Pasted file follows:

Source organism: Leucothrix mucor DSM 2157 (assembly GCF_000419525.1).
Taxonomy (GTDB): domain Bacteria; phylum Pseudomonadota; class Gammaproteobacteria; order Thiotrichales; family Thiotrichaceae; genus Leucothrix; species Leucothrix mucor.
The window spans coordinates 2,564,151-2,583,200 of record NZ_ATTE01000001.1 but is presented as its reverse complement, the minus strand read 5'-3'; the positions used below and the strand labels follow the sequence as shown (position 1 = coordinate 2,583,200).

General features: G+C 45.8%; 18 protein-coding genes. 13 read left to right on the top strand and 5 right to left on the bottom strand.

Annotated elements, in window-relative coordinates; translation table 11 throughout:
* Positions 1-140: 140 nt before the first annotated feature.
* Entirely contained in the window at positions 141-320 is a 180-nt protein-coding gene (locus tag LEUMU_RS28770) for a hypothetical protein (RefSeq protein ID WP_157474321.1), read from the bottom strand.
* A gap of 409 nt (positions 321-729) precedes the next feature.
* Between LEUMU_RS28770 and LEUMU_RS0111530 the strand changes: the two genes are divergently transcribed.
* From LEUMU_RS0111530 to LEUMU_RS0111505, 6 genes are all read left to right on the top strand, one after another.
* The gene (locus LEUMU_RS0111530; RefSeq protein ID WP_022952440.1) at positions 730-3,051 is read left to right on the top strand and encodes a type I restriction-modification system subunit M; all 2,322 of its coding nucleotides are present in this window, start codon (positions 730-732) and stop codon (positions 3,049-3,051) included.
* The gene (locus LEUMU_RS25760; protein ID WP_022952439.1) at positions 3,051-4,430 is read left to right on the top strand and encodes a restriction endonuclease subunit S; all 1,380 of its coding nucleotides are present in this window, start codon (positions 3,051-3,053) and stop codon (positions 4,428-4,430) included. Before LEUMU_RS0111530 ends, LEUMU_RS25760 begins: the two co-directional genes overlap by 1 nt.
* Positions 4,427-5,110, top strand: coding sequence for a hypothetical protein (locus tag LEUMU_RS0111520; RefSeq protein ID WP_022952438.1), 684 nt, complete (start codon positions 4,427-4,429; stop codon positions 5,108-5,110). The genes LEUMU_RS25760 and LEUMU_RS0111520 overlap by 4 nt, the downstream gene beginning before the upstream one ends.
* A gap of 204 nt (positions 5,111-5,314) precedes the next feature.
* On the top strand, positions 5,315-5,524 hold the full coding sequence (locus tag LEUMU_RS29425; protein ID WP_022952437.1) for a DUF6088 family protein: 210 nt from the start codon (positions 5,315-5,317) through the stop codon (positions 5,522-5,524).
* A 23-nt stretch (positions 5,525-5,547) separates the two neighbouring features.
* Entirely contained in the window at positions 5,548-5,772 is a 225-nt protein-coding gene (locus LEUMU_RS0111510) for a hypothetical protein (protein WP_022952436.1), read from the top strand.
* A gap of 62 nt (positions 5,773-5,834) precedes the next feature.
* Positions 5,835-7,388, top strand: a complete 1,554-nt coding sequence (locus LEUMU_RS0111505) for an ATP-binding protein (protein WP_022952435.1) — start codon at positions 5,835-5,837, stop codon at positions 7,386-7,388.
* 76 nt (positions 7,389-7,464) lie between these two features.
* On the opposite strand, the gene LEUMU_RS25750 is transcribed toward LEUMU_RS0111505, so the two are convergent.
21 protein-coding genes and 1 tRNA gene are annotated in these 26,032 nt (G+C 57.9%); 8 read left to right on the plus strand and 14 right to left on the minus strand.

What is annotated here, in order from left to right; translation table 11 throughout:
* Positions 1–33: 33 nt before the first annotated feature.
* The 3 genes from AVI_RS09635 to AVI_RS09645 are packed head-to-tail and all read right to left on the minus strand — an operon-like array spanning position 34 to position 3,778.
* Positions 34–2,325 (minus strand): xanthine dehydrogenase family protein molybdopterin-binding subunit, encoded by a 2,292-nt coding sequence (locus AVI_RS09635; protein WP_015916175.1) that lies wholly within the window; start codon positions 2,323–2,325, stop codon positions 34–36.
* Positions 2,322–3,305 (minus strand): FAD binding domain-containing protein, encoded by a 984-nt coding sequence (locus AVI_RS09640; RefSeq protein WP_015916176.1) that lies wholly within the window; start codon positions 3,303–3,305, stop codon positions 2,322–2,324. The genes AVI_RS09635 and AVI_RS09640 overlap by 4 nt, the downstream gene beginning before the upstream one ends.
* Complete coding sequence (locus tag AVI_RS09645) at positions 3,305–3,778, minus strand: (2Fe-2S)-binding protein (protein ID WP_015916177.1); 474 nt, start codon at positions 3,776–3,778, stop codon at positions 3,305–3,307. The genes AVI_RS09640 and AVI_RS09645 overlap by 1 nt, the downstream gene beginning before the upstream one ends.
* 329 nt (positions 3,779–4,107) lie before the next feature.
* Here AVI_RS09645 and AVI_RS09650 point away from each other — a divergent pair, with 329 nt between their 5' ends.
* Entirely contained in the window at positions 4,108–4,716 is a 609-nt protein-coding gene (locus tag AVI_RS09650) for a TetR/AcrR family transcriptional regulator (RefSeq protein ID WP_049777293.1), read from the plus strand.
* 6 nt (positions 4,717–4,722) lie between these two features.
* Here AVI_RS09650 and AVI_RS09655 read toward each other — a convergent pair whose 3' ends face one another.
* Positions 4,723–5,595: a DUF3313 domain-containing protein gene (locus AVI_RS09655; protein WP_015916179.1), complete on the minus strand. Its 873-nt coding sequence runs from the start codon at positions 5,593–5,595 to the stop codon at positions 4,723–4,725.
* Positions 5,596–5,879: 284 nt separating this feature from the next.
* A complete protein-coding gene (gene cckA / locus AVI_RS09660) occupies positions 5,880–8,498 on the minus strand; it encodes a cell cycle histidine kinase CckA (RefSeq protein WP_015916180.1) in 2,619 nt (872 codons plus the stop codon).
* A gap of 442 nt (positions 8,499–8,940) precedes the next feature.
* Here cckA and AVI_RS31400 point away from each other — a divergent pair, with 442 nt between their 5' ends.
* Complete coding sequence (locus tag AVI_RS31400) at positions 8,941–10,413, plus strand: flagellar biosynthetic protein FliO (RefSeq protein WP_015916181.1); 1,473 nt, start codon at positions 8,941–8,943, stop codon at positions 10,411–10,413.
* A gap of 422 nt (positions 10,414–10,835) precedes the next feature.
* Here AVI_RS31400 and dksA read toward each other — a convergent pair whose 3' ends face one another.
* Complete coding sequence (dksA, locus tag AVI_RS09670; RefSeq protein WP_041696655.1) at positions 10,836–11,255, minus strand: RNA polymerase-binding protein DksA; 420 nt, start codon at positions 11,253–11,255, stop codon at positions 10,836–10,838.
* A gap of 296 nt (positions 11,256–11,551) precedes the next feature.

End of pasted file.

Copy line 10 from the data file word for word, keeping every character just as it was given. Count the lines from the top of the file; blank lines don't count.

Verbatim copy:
* From LEUMU_RS0111530 to LEUMU_RS0111505, 6 genes are all read left to right on the top strand, one after another.